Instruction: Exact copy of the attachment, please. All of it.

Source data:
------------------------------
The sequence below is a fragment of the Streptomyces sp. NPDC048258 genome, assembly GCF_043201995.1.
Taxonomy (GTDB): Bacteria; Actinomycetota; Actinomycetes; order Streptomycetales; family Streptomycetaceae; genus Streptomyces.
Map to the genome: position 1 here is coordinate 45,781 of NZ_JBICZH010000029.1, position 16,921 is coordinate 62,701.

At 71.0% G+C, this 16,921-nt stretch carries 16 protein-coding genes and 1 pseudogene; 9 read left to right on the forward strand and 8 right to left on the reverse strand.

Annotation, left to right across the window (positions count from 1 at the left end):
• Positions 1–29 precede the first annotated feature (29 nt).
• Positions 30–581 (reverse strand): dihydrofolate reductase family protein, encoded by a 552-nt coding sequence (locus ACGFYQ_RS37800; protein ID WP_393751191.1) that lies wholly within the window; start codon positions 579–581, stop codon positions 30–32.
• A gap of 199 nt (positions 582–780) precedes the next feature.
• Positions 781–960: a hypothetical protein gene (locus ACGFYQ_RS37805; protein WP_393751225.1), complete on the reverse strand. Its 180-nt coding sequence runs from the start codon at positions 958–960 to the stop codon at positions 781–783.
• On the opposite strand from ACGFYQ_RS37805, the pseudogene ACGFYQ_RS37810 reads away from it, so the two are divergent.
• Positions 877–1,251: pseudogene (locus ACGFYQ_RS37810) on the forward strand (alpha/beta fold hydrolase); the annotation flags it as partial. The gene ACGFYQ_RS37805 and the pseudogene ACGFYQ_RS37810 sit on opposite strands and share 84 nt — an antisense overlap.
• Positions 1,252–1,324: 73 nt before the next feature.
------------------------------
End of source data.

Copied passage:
The sequence below is a fragment of the Streptomyces sp. NPDC048258 genome, assembly GCF_043201995.1.
Taxonomy (GTDB): Bacteria; Actinomycetota; Actinomycetes; order Streptomycetales; family Streptomycetaceae; genus Streptomyces.
Map to the genome: position 1 here is coordinate 45,781 of NZ_JBICZH010000029.1, position 16,921 is coordinate 62,701.

At 71.0% G+C, this 16,921-nt stretch carries 16 protein-coding genes and 1 pseudogene; 9 read left to right on the forward strand and 8 right to left on the reverse strand.

Annotation, left to right across the window (positions count from 1 at the left end):
• Positions 1–29 precede the first annotated feature (29 nt).
• Positions 30–581 (reverse strand): dihydrofolate reductase family protein, encoded by a 552-nt coding sequence (locus ACGFYQ_RS37800; protein ID WP_393751191.1) that lies wholly within the window; start codon positions 579–581, stop codon positions 30–32.
• A gap of 199 nt (positions 582–780) precedes the next feature.
• Positions 781–960: a hypothetical protein gene (locus ACGFYQ_RS37805; protein WP_393751225.1), complete on the reverse strand. Its 180-nt coding sequence runs from the start codon at positions 958–960 to the stop codon at positions 781–783.
• On the opposite strand from ACGFYQ_RS37805, the pseudogene ACGFYQ_RS37810 reads away from it, so the two are divergent.
• Positions 877–1,251: pseudogene (locus ACGFYQ_RS37810) on the forward strand (alpha/beta fold hydrolase); the annotation flags it as partial. The gene ACGFYQ_RS37805 and the pseudogene ACGFYQ_RS37810 sit on opposite strands and share 84 nt — an antisense overlap.
• Positions 1,252–1,324: 73 nt before the next feature.